A dish layered with aphrodisiacs
Although some studies show that the scent of cherries is not favored by women, the general consensus on cherries is that these crimson fruits of summer are aphrodisiac. Sweet, with the faintest tart bite, cherries can make a wonderful companion to many foods, not to mention wine. Here, cookbook author Jill Silverman Hough presents wine-soaked cherries as an accompaniment to medium-sharp cheddar cheese.
The recipe comes from her book, 100 Perfect Pairings: Small Plates to Enjoy with Wines You Love. As the book’s title implies, this is a recipe designed for pairing with wine. Cherries and red wine are among our favorite aphrodisiacs. (In fact, our Editor-in-Chief, aphrodisiac foods expert Amy Reiley refers to cherry as the food world’s sex symbol.) With all this in mind, we feel this recipe will make a surefire gateway to romance.
Make it in advance
The recipe is one built in simplicity. You just make the wine-soaked cherries a few days in advance and head to a cheesemonger for a quality slab of white cheddar. Then pack yourself a picnic or pencil in a little afternoon delight at home. Oh, and don’t forget a musky bottle of Merlot.
- 1/3 cup Merlot or other dry red wine
- 2 Tbsp extra virgin olive oil
- 1 Tbsp balsamic vinegar
- 1 tsp herbes de Provence see below
- 1/4 tsp coarse kosher salt
- 2/3 cup dried Bing or other sweet not tart dried cherries, coarsely chopped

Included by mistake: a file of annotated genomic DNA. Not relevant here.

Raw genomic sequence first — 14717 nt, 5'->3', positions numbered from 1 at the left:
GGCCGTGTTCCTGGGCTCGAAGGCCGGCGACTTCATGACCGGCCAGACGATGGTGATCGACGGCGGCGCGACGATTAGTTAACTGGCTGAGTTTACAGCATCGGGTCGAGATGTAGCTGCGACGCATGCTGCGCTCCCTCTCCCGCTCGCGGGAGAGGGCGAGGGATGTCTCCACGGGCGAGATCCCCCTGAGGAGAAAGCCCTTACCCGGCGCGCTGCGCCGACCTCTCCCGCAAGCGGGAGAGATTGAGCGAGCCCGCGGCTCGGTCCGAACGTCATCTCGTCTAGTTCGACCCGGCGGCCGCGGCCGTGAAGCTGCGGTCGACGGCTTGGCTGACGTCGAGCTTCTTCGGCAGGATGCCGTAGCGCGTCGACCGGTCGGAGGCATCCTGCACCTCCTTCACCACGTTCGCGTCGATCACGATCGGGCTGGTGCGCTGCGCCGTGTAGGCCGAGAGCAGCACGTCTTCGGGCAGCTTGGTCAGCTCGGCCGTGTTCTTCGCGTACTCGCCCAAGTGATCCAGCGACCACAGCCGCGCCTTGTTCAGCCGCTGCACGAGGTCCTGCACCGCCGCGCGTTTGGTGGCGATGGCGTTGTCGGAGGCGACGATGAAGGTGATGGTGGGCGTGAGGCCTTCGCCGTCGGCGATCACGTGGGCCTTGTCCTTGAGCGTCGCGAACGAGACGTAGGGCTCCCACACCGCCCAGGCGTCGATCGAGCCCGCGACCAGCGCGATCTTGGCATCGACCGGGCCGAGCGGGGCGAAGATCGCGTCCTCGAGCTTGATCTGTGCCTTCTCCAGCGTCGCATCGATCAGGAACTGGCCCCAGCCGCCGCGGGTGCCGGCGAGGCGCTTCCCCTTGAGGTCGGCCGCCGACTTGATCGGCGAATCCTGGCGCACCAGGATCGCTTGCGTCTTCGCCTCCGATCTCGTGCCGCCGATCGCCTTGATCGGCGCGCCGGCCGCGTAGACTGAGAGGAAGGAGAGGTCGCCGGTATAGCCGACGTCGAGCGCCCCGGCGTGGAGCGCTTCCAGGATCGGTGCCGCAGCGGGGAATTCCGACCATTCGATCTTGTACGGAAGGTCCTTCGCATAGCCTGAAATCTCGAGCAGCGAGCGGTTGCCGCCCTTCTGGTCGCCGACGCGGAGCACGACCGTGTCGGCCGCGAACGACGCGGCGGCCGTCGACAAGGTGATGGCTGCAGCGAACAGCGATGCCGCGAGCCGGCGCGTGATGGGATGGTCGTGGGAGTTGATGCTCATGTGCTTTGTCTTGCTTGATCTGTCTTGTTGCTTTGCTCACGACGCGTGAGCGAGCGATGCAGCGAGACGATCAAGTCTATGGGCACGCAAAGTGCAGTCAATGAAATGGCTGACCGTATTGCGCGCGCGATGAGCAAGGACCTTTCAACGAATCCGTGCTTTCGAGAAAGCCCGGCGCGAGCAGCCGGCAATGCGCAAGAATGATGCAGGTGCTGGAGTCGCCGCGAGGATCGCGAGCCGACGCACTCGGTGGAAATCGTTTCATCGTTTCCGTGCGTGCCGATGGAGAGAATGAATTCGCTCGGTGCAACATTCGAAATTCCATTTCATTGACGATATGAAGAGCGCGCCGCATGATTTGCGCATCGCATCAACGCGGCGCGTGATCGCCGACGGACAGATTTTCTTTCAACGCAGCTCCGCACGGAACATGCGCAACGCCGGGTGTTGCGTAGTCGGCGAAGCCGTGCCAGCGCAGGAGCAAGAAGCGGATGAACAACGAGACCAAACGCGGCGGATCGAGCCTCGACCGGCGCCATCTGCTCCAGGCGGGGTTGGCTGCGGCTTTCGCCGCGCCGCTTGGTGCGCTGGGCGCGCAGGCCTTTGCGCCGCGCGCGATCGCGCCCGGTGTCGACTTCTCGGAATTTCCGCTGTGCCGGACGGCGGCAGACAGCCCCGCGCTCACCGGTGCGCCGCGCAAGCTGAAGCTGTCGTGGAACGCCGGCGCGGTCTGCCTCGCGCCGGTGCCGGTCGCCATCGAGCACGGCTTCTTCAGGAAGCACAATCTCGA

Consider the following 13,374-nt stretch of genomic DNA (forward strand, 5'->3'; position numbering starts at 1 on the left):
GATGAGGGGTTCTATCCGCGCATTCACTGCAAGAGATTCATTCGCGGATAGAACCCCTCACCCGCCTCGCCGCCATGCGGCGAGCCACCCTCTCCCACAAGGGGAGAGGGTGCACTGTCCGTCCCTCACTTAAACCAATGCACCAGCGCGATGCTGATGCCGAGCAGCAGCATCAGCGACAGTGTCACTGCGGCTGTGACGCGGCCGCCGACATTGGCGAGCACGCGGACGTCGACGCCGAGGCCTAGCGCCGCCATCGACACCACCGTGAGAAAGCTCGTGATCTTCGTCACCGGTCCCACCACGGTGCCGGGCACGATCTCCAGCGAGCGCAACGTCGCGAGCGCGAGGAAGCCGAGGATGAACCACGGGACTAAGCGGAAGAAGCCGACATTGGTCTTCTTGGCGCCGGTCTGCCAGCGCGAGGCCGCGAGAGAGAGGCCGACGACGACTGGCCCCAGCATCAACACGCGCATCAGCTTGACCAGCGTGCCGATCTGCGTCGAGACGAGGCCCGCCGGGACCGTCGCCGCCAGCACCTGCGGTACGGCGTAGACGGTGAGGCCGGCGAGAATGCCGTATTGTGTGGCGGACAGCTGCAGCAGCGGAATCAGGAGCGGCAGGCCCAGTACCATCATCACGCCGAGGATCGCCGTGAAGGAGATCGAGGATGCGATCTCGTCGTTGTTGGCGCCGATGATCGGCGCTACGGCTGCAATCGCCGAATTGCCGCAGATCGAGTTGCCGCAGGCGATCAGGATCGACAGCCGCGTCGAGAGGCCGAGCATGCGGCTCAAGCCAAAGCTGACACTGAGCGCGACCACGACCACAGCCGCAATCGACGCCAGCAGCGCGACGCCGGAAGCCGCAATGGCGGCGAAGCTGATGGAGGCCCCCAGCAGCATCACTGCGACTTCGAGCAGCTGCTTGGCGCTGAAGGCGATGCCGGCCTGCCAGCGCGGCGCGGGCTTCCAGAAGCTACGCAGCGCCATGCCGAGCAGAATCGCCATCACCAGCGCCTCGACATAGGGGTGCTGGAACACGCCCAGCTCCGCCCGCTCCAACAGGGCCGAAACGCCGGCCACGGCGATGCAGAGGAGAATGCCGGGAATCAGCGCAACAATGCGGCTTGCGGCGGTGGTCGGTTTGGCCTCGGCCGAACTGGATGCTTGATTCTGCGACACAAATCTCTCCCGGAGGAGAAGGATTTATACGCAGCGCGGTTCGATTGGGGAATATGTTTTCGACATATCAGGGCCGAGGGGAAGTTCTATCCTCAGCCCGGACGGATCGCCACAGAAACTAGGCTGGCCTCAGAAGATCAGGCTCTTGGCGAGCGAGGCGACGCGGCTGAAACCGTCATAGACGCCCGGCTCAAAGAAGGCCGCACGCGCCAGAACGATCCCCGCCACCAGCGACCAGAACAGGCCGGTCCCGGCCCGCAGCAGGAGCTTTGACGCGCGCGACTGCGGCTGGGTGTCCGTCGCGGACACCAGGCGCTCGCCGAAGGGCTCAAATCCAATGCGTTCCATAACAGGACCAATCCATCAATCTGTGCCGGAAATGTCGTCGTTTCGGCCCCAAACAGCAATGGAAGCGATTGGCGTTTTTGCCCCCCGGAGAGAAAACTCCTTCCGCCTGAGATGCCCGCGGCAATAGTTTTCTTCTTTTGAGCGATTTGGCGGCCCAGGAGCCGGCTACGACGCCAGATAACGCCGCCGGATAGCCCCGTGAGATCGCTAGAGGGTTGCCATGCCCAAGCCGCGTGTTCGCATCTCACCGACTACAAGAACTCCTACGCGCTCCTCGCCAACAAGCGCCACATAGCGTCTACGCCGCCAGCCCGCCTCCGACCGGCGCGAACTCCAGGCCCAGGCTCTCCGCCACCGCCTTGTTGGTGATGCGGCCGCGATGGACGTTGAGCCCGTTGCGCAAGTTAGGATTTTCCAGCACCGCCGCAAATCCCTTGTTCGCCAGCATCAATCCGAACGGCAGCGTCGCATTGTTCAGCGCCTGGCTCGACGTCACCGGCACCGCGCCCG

- 8 oz medium-sharp white Cheddar cheese
- Whole wheat crackers for serving
In a medium glass or stain-resistant plastic container, combine the wine, olive oil, vinegar, herbes de Provence, and salt, whisking to dissolve the salt.
Add the cherries, cover, and refrigerate for at least 2 days, stirring occasionally. (You can refrigerate the cherry mixture for up to a week, stirring occasionally.)
Place the cheese on a platter and let it and the cherry mixture come to room temperature. Spoon the cherry mixture over and around the cheese.
Serve with the crackers on the side.
Note: Herbes de Provence is a wonderful mixture of dried herbs evocative of southern France. Most blends include basil, rosemary, sage, marjoram, thyme, and lavender. Herbes de Provence is available in the spice section of most major supermarkets and specialty food stores. It’s often packaged in a small clay crock. Besides using it in this recipe, you can use Herbes de Provence sprinkled on roasting poultry, pork, and lamb and stirred into a summer tomato pasta.
Love this recipe? Get the book! Order your copy of 100 Perfect Pairings: Small Plates to Enjoy with Wines You Love
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